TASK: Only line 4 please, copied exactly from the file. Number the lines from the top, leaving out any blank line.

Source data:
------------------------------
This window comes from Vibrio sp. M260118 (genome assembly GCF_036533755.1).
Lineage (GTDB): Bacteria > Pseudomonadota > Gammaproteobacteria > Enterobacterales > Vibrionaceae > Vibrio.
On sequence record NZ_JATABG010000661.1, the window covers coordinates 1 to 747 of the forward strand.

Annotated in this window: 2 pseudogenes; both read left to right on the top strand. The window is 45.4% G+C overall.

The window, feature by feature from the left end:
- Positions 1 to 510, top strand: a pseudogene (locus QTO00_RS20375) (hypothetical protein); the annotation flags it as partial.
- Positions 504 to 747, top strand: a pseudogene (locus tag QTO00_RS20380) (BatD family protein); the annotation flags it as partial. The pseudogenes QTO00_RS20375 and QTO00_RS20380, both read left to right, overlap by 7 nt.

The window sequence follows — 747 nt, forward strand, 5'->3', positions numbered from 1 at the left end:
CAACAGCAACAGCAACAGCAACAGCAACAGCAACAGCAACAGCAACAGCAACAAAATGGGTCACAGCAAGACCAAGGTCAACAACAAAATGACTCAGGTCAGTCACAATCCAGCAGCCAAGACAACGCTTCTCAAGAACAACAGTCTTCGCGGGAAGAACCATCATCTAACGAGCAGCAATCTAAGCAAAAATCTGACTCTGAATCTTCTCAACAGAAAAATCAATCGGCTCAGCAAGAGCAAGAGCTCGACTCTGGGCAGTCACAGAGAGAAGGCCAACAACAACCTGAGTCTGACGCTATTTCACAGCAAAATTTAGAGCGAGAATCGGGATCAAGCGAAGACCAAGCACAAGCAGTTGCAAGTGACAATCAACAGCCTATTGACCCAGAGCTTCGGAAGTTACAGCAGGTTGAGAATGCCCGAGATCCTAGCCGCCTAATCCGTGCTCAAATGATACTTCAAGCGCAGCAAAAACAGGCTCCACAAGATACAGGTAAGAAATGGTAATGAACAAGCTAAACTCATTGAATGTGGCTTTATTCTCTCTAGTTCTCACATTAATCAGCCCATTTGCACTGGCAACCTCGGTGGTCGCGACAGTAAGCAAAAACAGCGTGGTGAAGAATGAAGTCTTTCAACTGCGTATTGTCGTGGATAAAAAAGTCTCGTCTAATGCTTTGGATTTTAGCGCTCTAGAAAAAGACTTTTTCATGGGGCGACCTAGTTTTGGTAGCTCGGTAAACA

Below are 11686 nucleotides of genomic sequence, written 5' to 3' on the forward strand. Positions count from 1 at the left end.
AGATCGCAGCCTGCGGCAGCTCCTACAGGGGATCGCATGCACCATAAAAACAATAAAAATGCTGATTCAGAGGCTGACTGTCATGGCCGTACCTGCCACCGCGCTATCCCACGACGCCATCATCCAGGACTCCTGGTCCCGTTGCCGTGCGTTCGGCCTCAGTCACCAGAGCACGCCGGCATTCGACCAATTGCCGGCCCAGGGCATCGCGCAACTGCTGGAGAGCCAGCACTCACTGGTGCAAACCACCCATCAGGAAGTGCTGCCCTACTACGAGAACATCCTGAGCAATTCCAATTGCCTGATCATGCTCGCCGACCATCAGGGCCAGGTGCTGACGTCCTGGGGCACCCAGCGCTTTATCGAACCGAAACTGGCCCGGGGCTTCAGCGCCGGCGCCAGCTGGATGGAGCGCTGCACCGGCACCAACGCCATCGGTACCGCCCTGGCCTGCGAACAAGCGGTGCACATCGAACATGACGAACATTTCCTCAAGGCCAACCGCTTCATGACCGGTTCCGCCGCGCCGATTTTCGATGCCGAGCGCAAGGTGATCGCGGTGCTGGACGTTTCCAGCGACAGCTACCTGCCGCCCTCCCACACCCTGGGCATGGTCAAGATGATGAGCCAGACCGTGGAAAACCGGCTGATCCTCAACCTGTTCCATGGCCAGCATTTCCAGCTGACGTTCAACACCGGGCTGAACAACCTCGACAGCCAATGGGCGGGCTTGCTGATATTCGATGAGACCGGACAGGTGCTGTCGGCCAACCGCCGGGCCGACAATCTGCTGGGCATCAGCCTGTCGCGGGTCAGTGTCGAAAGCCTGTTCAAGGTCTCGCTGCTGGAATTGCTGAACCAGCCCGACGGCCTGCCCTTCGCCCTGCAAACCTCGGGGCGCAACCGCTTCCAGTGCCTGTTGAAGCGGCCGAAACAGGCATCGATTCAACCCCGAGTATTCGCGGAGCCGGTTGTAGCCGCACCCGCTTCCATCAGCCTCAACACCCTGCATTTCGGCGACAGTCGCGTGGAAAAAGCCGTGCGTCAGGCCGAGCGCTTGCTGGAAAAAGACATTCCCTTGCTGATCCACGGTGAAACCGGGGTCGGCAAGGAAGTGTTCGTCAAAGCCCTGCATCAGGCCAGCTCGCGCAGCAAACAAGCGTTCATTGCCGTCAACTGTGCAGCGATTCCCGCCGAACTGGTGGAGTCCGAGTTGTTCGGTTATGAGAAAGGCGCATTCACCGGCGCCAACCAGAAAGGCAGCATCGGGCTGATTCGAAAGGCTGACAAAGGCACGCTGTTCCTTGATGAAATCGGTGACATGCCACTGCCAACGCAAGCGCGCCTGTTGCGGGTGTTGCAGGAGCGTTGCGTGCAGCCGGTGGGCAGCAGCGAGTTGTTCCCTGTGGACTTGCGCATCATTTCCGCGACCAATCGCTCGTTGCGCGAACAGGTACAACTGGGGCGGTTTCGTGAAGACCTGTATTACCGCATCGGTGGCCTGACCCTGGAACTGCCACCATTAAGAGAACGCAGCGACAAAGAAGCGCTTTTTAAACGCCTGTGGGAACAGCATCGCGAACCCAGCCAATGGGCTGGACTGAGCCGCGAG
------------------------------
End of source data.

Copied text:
Annotated in this window: 2 pseudogenes; both read left to right on the top strand. The window is 45.4% G+C overall.